Abstract 29: Loss of Ideal Total Cholesterol Early in Life: The National Health and Nutrition Examination Survey (NHANES)
Introduction: Ideal total blood cholesterol (TC) levels are associated with lower cardiovascular disease (CVD) morbidity and mortality. In the U.S. TC increases up to middle age, but declines at older ages. Few studies have characterized the transition from ideal to intermediate and poor TC levels in different life epochs and in minorities.
Methods: Cross-sectional 2007-2012 NHANES data (N = 11,140) were used to estimate the age-, race-, and sex- specific prevalence of ideal (≥20 years: <200 mg/dL untreated, 16-19 years: <170 mg/dL), intermediate (≥20 years: 200-239 mg/dL or treated to goal, 16-19 years: 170-199 mg/dL), and poor (≥20 years: ≥240 mg/dL, 16-19 years: ≥200 mg/dL) TC, defined per American Heart Association criteria. We then used these data and novel Markov-type models to estimate net transition probabilities between ideal, intermediate and poor TC.
Results: Between the ages of 16 and 18, the prevalence of ideal TC among European American (EA) and African American (AA) men was approximately 68%, notably higher than the prevalence in EA women (63%) and AA women (61%). Variation in the loss of ideal TC was also observed by race and sex. Between 16-50 years of age, the proportion of AA men, EA men and EA women with ideal levels of TC declined approximately 2.0% (95% CI: 1.8%, 2.2%) per year. In AA women by contrast, the age-specific decline in ideal TC was not uniform between 16-50 years of age. The proportion of AA women with ideal levels of TC declined 0.7% (95% CI: 0.2%, 1.2%) per year from 16-20 years of age but increased to 2.8% (95% CI: 2.4%, 3.3%) per year by age 50. Among populations with intermediate TC levels, estimated 1-year net transitions to poor TC peaked at age 16, the earliest age under investigation, for EA men, EA women, and AA men but remained stable for AA women through 70 years of age, where a net 0.6% (95% CI: 0.1%, 1.3%) of the population with intermediate TC levels transitioned to poor TC levels one year later. In all demographic groups and life epochs, greater proportions of the population transitioned from intermediate to poor TC than from poor to intermediate TC.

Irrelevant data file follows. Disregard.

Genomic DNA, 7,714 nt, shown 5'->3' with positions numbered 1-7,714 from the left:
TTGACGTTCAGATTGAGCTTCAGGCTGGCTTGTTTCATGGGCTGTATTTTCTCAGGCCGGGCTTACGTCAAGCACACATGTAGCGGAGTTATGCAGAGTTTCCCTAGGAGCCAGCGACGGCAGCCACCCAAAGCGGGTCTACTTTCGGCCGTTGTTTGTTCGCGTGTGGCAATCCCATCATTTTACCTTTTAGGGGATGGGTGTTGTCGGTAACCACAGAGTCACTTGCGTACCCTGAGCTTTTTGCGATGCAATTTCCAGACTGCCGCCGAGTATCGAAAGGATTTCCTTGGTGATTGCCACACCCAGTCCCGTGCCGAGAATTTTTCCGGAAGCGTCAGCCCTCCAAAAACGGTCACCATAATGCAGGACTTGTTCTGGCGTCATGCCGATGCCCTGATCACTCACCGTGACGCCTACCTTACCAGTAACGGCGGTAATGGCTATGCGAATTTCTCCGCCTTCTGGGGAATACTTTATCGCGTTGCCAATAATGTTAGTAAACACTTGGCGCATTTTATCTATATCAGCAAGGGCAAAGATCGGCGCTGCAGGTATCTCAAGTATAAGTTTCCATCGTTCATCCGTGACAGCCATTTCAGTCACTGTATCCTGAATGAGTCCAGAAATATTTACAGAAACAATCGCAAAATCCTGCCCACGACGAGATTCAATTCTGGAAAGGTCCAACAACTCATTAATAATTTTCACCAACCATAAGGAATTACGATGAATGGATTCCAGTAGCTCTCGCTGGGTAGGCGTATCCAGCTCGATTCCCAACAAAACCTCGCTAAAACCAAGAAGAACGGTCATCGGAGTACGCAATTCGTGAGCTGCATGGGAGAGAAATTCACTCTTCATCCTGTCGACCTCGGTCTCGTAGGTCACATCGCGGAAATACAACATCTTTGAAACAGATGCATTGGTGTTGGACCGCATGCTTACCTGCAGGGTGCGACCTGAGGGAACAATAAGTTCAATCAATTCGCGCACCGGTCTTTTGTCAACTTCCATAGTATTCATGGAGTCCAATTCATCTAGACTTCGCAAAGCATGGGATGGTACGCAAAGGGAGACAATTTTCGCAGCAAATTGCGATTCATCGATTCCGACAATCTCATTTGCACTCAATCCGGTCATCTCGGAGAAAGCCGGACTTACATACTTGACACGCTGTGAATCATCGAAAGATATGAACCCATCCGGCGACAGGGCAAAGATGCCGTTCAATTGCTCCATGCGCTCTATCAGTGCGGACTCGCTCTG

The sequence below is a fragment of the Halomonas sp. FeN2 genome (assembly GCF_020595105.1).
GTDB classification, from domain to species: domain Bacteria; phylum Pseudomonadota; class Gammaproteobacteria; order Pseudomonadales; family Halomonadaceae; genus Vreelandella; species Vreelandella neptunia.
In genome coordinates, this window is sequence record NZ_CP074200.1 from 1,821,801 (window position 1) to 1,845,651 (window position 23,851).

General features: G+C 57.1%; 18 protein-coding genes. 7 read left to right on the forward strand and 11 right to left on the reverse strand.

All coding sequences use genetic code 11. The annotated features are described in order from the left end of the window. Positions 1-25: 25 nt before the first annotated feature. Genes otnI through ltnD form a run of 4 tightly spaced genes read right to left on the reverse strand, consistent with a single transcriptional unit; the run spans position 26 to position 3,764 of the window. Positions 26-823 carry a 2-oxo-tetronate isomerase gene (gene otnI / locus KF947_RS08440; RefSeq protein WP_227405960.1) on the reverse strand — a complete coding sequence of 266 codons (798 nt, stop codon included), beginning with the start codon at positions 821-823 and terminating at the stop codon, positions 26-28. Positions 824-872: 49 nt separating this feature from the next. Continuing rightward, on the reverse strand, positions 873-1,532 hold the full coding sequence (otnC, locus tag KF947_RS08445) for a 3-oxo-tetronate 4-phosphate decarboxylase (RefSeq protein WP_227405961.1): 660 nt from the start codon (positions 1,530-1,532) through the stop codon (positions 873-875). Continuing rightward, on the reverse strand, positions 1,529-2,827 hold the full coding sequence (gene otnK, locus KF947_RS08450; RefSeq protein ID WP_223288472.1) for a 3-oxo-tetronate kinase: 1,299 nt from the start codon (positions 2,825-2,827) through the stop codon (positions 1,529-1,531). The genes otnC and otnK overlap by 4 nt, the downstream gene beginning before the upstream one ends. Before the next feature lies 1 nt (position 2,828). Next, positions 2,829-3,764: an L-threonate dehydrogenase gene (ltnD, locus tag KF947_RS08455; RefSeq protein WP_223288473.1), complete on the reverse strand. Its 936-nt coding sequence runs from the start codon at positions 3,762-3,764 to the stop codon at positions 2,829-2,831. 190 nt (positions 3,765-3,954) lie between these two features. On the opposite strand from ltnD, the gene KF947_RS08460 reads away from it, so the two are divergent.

Conclusions: Loss of ideal TC begins early in life and shows divergent patters by gender and race. Difficulties re-attaining ideal TC once classified as intermediate or poor support interventions that promote ideal TC levels in younger ages, especially among AA women.
Author Disclosures: J.C. Engeda: None. K.M. Holliday: None. S.T. Hardy: None. S. Chakladar: None. G. Heiss: None. D. Lin: None. D. Zeng: None. C.M. Shay: None. C.L. Avery: None.
- © 2015 by American Heart Association, Inc.